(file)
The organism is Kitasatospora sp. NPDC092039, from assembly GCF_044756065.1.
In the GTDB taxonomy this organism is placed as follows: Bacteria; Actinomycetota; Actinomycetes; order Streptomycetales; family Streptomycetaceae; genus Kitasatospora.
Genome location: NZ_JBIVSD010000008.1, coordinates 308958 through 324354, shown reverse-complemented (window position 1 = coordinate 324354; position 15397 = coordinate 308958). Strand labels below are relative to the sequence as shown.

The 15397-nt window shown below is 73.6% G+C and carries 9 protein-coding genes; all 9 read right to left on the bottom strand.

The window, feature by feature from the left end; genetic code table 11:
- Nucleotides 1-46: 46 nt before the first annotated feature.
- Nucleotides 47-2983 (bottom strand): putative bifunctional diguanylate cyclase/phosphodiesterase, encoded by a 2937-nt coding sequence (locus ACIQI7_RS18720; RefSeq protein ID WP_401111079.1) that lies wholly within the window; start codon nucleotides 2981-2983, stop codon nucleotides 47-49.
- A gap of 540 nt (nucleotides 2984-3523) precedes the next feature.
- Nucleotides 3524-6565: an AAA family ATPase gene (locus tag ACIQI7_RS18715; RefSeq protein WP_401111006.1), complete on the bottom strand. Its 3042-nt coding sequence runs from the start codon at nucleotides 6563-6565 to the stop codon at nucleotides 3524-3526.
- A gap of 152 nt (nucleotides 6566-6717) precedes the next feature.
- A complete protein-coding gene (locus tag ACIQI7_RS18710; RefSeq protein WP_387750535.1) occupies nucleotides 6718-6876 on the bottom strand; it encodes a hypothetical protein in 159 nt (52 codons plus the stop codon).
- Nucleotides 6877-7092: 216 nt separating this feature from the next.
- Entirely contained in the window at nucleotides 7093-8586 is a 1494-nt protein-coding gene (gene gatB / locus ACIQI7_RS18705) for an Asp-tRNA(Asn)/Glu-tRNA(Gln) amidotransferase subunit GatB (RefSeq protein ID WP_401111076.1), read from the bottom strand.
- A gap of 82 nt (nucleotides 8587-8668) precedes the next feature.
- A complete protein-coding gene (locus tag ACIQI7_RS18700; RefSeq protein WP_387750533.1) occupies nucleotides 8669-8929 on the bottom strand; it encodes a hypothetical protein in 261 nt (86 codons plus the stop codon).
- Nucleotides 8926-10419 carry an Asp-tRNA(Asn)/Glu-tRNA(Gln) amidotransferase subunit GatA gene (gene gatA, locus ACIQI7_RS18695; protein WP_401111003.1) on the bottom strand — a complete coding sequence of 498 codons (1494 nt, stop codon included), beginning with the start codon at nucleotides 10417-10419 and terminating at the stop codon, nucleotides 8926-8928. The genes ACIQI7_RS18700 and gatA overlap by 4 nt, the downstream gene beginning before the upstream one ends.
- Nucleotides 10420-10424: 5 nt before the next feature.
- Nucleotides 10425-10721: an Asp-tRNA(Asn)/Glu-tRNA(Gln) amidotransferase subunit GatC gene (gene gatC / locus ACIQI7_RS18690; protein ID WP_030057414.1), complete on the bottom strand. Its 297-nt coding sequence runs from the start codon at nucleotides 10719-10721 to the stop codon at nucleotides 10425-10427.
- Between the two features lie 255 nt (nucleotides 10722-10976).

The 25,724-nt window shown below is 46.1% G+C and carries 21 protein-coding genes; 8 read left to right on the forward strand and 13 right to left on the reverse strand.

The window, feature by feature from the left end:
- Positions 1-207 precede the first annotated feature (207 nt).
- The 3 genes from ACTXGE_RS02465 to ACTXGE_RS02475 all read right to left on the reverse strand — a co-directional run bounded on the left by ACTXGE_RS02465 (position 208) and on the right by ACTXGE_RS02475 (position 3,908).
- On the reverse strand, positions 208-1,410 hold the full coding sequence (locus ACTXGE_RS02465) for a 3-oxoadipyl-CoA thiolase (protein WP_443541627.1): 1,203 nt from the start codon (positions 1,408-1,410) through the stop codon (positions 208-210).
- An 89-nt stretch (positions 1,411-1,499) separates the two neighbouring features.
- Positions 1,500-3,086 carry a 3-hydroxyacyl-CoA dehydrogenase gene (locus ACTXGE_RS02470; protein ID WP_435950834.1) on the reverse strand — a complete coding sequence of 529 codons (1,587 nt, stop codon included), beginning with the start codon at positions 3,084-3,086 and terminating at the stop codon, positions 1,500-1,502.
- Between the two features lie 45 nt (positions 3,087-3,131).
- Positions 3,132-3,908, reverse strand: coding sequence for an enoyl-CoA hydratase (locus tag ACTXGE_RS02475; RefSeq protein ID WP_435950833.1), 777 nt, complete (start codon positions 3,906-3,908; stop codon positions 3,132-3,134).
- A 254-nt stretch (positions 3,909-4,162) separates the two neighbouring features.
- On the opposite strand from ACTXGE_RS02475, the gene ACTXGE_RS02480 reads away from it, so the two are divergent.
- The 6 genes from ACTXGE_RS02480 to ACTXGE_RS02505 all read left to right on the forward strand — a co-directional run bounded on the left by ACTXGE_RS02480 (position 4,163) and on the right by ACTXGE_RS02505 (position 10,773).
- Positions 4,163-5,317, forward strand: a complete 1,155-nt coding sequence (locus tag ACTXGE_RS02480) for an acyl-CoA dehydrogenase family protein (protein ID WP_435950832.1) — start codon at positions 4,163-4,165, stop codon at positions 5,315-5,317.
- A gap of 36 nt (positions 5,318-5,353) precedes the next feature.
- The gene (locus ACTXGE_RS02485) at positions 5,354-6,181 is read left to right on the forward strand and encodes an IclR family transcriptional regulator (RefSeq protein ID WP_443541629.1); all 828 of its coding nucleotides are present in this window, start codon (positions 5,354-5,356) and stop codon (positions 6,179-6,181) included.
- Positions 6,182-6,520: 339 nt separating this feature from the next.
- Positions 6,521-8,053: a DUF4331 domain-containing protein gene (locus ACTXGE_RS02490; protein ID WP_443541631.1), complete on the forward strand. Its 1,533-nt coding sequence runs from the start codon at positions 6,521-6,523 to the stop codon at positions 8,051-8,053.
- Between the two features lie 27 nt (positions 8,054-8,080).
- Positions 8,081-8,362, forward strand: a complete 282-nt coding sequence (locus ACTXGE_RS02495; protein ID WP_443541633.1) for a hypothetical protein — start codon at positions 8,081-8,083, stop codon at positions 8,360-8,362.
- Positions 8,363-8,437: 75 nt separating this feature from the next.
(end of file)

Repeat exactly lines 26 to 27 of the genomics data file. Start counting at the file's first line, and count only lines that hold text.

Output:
- Positions 1,500-3,086 carry a 3-hydroxyacyl-CoA dehydrogenase gene (locus ACTXGE_RS02470; protein ID WP_435950834.1) on the reverse strand — a complete coding sequence of 529 codons (1,587 nt, stop codon included), beginning with the start codon at positions 3,084-3,086 and terminating at the stop codon, positions 1,500-1,502.
- Between the two features lie 45 nt (positions 3,087-3,131).